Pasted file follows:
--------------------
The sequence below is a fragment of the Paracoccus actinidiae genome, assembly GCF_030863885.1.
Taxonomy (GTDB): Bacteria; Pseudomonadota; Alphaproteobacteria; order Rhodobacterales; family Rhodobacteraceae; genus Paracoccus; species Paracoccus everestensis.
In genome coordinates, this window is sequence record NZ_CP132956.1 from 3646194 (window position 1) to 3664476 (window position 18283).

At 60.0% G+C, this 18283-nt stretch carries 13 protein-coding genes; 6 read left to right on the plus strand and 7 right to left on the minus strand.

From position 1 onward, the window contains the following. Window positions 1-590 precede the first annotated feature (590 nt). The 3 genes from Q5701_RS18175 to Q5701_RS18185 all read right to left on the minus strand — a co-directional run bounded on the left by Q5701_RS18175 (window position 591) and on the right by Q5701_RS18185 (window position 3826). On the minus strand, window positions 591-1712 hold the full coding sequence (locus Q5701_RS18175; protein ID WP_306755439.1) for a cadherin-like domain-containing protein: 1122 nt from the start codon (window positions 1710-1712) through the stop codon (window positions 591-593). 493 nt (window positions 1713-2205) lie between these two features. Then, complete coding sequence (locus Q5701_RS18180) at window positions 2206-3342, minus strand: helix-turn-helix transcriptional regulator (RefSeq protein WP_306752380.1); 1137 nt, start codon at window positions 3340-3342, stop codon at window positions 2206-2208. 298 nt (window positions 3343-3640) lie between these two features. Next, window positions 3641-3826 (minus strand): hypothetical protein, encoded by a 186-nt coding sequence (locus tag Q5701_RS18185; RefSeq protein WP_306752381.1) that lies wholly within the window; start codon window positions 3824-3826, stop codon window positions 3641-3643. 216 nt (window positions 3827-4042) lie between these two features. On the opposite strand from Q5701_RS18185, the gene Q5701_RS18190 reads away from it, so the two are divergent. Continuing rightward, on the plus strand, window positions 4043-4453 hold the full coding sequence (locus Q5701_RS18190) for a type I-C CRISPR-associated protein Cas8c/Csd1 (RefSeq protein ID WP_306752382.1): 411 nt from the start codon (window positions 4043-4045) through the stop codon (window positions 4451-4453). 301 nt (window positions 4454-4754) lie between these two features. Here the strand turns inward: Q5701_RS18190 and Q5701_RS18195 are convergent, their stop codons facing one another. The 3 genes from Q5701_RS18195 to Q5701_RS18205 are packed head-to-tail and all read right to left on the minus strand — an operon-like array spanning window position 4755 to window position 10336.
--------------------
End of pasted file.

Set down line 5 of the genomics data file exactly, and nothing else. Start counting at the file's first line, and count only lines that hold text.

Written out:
From position 1 onward, the window contains the following. Window positions 1-590 precede the first annotated feature (590 nt). The 3 genes from Q5701_RS18175 to Q5701_RS18185 all read right to left on the minus strand — a co-directional run bounded on the left by Q5701_RS18175 (window position 591) and on the right by Q5701_RS18185 (window position 3826). On the minus strand, window positions 591-1712 hold the full coding sequence (locus Q5701_RS18175; protein ID WP_306755439.1) for a cadherin-like domain-containing protein: 1122 nt from the start codon (window positions 1710-1712) through the stop codon (window positions 591-593). 493 nt (window positions 1713-2205) lie between these two features. Then, complete coding sequence (locus Q5701_RS18180) at window positions 2206-3342, minus strand: helix-turn-helix transcriptional regulator (RefSeq protein WP_306752380.1); 1137 nt, start codon at window positions 3340-3342, stop codon at window positions 2206-2208. 298 nt (window positions 3343-3640) lie between these two features. Next, window positions 3641-3826 (minus strand): hypothetical protein, encoded by a 186-nt coding sequence (locus tag Q5701_RS18185; RefSeq protein WP_306752381.1) that lies wholly within the window; start codon window positions 3824-3826, stop codon window positions 3641-3643. 216 nt (window positions 3827-4042) lie between these two features. On the opposite strand from Q5701_RS18185, the gene Q5701_RS18190 reads away from it, so the two are divergent. Continuing rightward, on the plus strand, window positions 4043-4453 hold the full coding sequence (locus Q5701_RS18190) for a type I-C CRISPR-associated protein Cas8c/Csd1 (RefSeq protein ID WP_306752382.1): 411 nt from the start codon (window positions 4043-4045) through the stop codon (window positions 4451-4453). 301 nt (window positions 4454-4754) lie between these two features. Here the strand turns inward: Q5701_RS18190 and Q5701_RS18195 are convergent, their stop codons facing one another. The 3 genes from Q5701_RS18195 to Q5701_RS18205 are packed head-to-tail and all read right to left on the minus strand — an operon-like array spanning window position 4755 to window position 10336.